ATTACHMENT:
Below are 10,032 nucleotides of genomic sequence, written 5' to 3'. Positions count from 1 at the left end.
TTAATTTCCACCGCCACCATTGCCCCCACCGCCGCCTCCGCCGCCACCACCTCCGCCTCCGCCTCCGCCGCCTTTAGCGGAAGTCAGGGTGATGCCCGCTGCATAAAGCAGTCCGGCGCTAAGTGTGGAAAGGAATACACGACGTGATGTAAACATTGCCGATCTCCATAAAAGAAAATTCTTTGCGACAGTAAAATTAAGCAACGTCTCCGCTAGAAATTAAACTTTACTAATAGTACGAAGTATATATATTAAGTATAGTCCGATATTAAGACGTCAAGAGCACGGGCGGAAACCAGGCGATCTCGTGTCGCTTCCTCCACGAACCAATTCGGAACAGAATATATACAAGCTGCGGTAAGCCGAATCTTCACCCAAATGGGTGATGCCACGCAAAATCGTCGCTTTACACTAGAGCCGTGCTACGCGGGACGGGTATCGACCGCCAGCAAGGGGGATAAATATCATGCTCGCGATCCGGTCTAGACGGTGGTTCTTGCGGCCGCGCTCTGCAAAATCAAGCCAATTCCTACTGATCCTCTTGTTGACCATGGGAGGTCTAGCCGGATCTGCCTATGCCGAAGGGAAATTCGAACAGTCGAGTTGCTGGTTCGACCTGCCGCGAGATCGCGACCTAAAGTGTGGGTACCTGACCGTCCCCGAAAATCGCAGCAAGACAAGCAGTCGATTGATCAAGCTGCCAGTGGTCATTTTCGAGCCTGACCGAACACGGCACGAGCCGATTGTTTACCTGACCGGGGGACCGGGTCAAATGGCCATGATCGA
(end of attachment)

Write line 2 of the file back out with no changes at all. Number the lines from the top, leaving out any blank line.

TTAATTTCCACCGCCACCATTGCCCCCACCGCCGCCTCCGCCGCCACCACCTCCGCCTCCGCCTCCGCCGCCTTTAGCGGAAGTCAGGGTGATGCCCGCTGCATAAAGCAGTCCGGCGCTAAGTGTGGAAAGGAATACACGACGTGATGTAAACATTGCCGATCTCCATAAAAGAAAATTCTTTGCGACAGTAAAATTAAGCAACGTCTCCGCTAGAAATTAAACTTTACTAATAGTACGAAGTATATATATTAAGTATAGTCCGATATTAAGACGTCAAGAGCACGGGCGGAAACCAGGCGATCTCGTGTCGCTTCCTCCACGAACCAATTCGGAACAGAATATATACAAGCTGCGGTAAGCCGAATCTTCACCCAAATGGGTGATGCCACGCAAAATCGTCGCTTTACACTAGAGCCGTGCTACGCGGGACGGGTATCGACCGCCAGCAAGGGGGATAAATATCATGCTCGCGATCCGGTCTAGACGGTGGTTCTTGCGGCCGCGCTCTGCAAAATCAAGCCAATTCCTACTGATCCTCTTGTTGACCATGGGAGGTCTAGCCGGATCTGCCTATGCCGAAGGGAAATTCGAACAGTCGAGTTGCTGGTTCGACCTGCCGCGAGATCGCGACCTAAAGTGTGGGTACCTGACCGTCCCCGAAAATCGCAGCAAGACAAGCAGTCGATTGATCAAGCTGCCAGTGGTCATTTTCGAGCCTGACCGAACACGGCACGAGCCGATTGTTTACCTGACCGGGGGACCGGGTCAAATGGCCATGATCGA